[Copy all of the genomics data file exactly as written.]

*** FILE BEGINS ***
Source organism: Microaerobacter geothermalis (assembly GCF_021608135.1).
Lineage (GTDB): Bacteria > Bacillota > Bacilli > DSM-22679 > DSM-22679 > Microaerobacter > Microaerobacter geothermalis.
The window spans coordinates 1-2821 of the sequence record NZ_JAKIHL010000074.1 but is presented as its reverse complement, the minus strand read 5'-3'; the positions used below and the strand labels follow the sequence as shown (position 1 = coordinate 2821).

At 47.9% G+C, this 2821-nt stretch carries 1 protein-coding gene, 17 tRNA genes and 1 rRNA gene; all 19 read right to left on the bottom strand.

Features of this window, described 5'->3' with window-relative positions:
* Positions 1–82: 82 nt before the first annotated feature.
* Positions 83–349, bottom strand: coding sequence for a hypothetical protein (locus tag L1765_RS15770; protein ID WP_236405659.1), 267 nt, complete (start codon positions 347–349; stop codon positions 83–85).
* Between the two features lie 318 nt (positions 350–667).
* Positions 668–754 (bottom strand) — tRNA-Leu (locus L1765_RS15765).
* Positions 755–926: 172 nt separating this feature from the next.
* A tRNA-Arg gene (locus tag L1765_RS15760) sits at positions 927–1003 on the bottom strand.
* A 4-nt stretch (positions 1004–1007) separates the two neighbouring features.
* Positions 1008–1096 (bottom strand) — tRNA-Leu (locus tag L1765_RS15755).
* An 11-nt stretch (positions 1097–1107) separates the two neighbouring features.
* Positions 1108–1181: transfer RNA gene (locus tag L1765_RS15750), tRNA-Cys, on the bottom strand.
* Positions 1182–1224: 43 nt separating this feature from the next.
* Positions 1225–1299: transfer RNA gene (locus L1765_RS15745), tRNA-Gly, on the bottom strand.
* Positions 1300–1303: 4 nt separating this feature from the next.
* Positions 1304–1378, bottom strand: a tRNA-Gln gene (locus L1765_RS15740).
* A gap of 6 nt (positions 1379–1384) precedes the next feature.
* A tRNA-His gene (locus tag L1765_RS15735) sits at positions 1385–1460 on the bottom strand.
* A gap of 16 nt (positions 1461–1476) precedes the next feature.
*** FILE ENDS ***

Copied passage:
Source organism: Microaerobacter geothermalis (assembly GCF_021608135.1).
Lineage (GTDB): Bacteria > Bacillota > Bacilli > DSM-22679 > DSM-22679 > Microaerobacter > Microaerobacter geothermalis.
The window spans coordinates 1-2821 of the sequence record NZ_JAKIHL010000074.1 but is presented as its reverse complement, the minus strand read 5'-3'; the positions used below and the strand labels follow the sequence as shown (position 1 = coordinate 2821).

At 47.9% G+C, this 2821-nt stretch carries 1 protein-coding gene, 17 tRNA genes and 1 rRNA gene; all 19 read right to left on the bottom strand.

Features of this window, described 5'->3' with window-relative positions:
* Positions 1–82: 82 nt before the first annotated feature.
* Positions 83–349, bottom strand: coding sequence for a hypothetical protein (locus tag L1765_RS15770; protein ID WP_236405659.1), 267 nt, complete (start codon positions 347–349; stop codon positions 83–85).
* Between the two features lie 318 nt (positions 350–667).
* Positions 668–754 (bottom strand) — tRNA-Leu (locus L1765_RS15765).
* Positions 755–926: 172 nt separating this feature from the next.
* A tRNA-Arg gene (locus tag L1765_RS15760) sits at positions 927–1003 on the bottom strand.
* A 4-nt stretch (positions 1004–1007) separates the two neighbouring features.
* Positions 1008–1096 (bottom strand) — tRNA-Leu (locus tag L1765_RS15755).
* An 11-nt stretch (positions 1097–1107) separates the two neighbouring features.
* Positions 1108–1181: transfer RNA gene (locus tag L1765_RS15750), tRNA-Cys, on the bottom strand.
* Positions 1182–1224: 43 nt separating this feature from the next.
* Positions 1225–1299: transfer RNA gene (locus L1765_RS15745), tRNA-Gly, on the bottom strand.
* Positions 1300–1303: 4 nt separating this feature from the next.
* Positions 1304–1378, bottom strand: a tRNA-Gln gene (locus L1765_RS15740).
* A gap of 6 nt (positions 1379–1384) precedes the next feature.
* A tRNA-His gene (locus tag L1765_RS15735) sits at positions 1385–1460 on the bottom strand.
* A gap of 16 nt (positions 1461–1476) precedes the next feature.